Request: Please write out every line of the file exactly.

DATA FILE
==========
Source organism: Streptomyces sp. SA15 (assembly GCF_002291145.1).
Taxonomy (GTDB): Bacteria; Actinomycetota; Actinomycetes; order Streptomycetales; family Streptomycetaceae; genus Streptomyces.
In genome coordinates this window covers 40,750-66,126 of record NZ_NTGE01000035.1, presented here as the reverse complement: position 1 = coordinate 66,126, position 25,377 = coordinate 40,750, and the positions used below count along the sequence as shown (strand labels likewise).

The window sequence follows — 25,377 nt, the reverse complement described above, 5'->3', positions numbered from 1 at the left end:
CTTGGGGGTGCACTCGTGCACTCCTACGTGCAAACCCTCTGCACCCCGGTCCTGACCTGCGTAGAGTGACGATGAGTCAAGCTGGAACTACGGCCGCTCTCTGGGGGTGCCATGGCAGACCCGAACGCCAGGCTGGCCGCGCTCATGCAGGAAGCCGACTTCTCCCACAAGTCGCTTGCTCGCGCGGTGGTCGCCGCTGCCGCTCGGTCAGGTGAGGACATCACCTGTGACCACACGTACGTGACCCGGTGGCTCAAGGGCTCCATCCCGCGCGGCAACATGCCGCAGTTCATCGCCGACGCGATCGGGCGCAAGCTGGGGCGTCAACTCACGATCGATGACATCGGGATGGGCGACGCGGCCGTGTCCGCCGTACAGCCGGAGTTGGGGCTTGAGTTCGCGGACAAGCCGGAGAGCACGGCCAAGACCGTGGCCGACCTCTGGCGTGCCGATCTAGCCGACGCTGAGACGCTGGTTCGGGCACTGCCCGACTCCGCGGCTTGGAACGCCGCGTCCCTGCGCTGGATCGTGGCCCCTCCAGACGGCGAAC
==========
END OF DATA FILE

Source organism: Streptomyces sp. SA15 (assembly GCF_002291145.1).
Taxonomy (GTDB): Bacteria; Actinomycetota; Actinomycetes; order Streptomycetales; family Streptomycetaceae; genus Streptomyces.
In genome coordinates this window covers 40,750-66,126 of record NZ_NTGE01000035.1, presented here as the reverse complement: position 1 = coordinate 66,126, position 25,377 = coordinate 40,750, and the positions used below count along the sequence as shown (strand labels likewise).

The window sequence follows — 25,377 nt, the reverse complement described above, 5'->3', positions numbered from 1 at the left end:
CTTGGGGGTGCACTCGTGCACTCCTACGTGCAAACCCTCTGCACCCCGGTCCTGACCTGCGTAGAGTGACGATGAGTCAAGCTGGAACTACGGCCGCTCTCTGGGGGTGCCATGGCAGACCCGAACGCCAGGCTGGCCGCGCTCATGCAGGAAGCCGACTTCTCCCACAAGTCGCTTGCTCGCGCGGTGGTCGCCGCTGCCGCTCGGTCAGGTGAGGACATCACCTGTGACCACACGTACGTGACCCGGTGGCTCAAGGGCTCCATCCCGCGCGGCAACATGCCGCAGTTCATCGCCGACGCGATCGGGCGCAAGCTGGGGCGTCAACTCACGATCGATGACATCGGGATGGGCGACGCGGCCGTGTCCGCCGTACAGCCGGAGTTGGGGCTTGAGTTCGCGGACAAGCCGGAGAGCACGGCCAAGACCGTGGCCGACCTCTGGCGTGCCGATCTAGCCGACGCTGAGACGCTGGTTCGGGCACTGCCCGACTCCGCGGCTTGGAACGCCGCGTCCCTGCGCTGGATCGTGGCCCCTCCAGACGGCGAAC